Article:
New York Times best-selling author Simon R. Green has crafted numerous acclaimed science-fiction and fantasy novels, including Blue Moon Rising, Blood and Honor, and Shadows Fall. In this first installment of the Ghost Finders series, JC Chance, Melody Chambers, and Happy Jack Palmer are agents of the Carnacki Institute - a place where the sole purpose is to “do something” about ghosts. But what exactly? Lay the spirits to rest? Send them along their merry way? Or maybe just kick some ghoulie butt?
©2010 Simon R. Green (P)2010 Recorded Books, LLC
I have loved Greens books so much, that I feel like I'm betraying a friend by saying this. But this book didn't work. I don't even know where it went wrong. Maybe it's because I'm spoiled by John Taylor and Eddie Drood. But I gave this book more chances than it deserved. After I had lost interest, I still put-on my headphones, rewound and tried to find interest. It just wasn't there. It felt like recycled second rate monsters and second rate talent.
I don't think I even got half way through the book. If you've never read his other works, it may work. Then you can graduate up and be blown away.
I like Simon Green's work for two reasons -- first, they're silly and second they're British. This new series seems is pretty similar to the Nightside series, same author voice, same phrasings, same random inclusion of highly unlikely characters and plot directions. I'll probably keep reading it, provided the prices don't get too high. Green appeals to my sense of fun, although I wish he'd drop some of his over-used phrasings. "It was the easiest thing in the world" comes immediately to mind.
I've never read one of Simon R. Green's works again, and I'm a bit hesitant to give his work another try.
Despite this books' place as the first in a series, I never really felt like the author helped me connect to the characters. Although they each had their own little quirks, all of the characters seemed to fit types from previous books that I've read. JC, Melody, and Happy never really seemed real, so I wasn't as concerned about what happened to them. In all honesty, it seemed like a first draft of work that never really got revised. The plot seemed a bit repetitive and since the character development never really happened, the plot didn't ever really seem to pull me in as much as I'd hoped. The narrator/performance was fine, but not memorable.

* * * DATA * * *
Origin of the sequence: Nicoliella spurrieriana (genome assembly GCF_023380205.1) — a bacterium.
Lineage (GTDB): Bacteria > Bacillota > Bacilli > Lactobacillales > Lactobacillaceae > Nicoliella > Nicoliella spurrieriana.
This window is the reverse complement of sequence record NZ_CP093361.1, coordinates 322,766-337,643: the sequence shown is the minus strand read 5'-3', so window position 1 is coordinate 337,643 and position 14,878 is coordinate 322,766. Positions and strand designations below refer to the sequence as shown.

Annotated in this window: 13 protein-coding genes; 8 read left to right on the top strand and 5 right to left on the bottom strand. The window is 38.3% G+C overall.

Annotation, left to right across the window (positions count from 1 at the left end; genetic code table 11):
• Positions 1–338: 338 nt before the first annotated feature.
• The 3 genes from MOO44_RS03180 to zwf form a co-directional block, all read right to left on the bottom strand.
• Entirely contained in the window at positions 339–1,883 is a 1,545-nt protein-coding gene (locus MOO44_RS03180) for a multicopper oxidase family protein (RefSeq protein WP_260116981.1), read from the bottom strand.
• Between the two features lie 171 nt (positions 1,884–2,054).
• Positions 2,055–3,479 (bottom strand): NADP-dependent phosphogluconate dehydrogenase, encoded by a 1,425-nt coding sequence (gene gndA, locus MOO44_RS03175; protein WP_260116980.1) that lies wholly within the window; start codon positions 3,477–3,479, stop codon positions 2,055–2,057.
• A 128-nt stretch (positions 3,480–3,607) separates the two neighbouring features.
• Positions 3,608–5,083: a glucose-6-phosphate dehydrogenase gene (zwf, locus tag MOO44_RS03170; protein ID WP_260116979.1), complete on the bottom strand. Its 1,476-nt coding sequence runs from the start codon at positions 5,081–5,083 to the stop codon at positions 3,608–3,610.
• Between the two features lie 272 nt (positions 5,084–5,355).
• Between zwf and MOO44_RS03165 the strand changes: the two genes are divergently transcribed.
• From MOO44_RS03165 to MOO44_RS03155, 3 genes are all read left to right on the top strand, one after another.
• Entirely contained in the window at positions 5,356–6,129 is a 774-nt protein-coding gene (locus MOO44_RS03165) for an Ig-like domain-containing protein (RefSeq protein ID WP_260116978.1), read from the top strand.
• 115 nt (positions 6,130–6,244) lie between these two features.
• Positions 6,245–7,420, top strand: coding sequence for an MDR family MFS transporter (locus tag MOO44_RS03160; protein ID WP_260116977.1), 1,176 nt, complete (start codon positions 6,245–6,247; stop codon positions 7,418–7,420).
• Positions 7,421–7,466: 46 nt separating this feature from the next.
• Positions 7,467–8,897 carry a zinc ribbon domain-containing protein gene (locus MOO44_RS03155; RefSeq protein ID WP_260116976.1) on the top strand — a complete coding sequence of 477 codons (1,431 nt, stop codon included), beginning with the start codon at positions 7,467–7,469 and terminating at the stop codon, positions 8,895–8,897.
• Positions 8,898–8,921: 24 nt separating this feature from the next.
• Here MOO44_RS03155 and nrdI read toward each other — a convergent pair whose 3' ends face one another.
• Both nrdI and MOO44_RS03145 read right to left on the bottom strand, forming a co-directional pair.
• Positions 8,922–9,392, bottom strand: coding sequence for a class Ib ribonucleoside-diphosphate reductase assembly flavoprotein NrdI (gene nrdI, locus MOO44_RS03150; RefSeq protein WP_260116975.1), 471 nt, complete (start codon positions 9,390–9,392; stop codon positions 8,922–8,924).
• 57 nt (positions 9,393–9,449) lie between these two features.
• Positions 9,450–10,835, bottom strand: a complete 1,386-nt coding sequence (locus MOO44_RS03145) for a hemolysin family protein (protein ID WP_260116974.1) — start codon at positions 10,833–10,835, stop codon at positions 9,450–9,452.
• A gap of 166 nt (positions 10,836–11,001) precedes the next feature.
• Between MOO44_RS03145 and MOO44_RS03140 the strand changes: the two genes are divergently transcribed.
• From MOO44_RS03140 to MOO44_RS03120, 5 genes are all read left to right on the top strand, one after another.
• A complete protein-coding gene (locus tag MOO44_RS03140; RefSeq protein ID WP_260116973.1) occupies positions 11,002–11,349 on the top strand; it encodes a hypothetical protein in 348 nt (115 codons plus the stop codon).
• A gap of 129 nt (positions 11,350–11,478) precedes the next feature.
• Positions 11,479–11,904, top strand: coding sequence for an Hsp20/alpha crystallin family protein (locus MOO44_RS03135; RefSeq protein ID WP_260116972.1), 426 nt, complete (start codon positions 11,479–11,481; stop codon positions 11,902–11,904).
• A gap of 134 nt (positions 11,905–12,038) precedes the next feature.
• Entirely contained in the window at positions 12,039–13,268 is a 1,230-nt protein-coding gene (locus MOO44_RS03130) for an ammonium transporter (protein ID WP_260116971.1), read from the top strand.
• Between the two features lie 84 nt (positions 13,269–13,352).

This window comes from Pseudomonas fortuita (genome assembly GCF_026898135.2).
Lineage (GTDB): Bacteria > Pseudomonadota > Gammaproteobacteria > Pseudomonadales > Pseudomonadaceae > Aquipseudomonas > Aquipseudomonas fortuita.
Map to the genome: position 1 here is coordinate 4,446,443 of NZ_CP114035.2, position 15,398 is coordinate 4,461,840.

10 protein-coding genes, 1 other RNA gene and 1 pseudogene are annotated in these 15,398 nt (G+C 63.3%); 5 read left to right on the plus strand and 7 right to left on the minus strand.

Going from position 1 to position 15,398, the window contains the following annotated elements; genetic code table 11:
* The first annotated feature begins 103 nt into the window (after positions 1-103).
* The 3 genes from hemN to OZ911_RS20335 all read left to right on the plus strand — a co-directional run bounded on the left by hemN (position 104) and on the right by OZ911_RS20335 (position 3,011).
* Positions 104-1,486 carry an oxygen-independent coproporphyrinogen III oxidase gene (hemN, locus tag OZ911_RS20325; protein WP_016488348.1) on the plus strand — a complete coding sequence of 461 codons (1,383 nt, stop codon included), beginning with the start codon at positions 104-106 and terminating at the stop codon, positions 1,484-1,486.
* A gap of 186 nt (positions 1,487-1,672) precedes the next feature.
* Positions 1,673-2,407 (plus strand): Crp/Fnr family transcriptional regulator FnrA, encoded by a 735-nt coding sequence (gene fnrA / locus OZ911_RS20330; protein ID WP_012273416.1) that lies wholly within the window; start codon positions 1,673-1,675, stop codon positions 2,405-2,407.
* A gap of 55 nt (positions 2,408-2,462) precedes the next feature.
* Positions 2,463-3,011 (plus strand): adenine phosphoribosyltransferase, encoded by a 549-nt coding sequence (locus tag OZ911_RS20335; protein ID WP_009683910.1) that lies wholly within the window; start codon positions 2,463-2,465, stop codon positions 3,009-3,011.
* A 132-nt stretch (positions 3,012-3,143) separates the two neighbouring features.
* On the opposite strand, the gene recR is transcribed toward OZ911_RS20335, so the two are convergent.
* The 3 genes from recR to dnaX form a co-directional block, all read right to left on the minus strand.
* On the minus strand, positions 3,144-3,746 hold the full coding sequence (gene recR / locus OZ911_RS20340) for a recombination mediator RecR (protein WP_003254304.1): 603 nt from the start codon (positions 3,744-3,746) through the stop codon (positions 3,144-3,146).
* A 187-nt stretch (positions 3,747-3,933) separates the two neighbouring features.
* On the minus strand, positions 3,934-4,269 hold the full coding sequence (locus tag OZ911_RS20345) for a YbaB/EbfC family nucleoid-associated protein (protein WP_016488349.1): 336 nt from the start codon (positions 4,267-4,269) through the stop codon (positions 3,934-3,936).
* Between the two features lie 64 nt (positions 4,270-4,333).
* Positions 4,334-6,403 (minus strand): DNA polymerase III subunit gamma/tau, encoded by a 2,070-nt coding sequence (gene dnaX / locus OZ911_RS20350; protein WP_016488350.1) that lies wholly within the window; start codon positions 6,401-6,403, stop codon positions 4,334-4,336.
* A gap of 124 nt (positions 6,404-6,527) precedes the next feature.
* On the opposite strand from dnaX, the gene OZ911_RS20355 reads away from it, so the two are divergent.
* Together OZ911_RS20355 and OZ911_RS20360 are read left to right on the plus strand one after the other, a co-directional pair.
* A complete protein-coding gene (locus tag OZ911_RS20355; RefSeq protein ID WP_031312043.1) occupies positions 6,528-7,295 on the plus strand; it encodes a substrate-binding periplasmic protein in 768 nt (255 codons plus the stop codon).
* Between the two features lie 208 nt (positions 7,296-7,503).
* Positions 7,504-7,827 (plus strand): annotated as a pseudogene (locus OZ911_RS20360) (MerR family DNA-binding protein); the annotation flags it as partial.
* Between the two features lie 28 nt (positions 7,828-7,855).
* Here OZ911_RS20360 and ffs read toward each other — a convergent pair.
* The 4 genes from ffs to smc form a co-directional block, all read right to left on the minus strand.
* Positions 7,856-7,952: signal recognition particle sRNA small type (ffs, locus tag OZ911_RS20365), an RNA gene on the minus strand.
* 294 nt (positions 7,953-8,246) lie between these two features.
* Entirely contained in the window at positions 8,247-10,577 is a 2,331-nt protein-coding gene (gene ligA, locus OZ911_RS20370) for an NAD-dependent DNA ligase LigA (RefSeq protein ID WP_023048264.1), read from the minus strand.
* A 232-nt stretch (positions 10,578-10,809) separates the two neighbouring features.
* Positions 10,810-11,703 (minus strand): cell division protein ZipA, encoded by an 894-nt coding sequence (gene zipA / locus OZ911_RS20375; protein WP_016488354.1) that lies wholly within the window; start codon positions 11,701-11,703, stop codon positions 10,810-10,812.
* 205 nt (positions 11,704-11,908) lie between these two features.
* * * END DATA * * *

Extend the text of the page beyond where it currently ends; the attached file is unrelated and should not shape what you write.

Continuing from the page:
Overall, I was hoping for something better.
This is book one of the "Ghost" hunter series. typical Simon R Green. and the narrator does a fine job. Book two "Ghost of a Smile" was equally good and leaves off for another title. I enjoy SRG's stories and so far the narrators on the "Nightside" series and this on has been excellent. Well worth it for a SRG fan.
I'm addicted to Simon R. Green; sometimes I haven't loved the narrators for his work, but Toby is very good. I wasn't sure there was going to be enough action in this book to keep me listening; but then the "Vampire Sharks" showed up and once again I was rivited. Go Simon!
Normally in my opinion Simon R. Greene writes gold with every series - Nightside, Blue Moon Rising, Secret Wars. All series I love and found utterly delightful. So it was shocking to actually be let down by one of his series. The book isn't bad, it's just next to his other works it's very blah. The hero's power, he has a good conversation with these ghosts. His companions a psychedelic psychic and a horny computer geek. Next to characters like Walker and Suzie Shooter these are just meh. And that about sums it up- meh.
This isn't his best work. It feels more like an early attempt then his more "finished" works like Nightside or Secret Histories. I plan on sticking through the series to see if it gets better.
This felt like a draft of a story, other than a story, with a think plot and repeating dialog and actions
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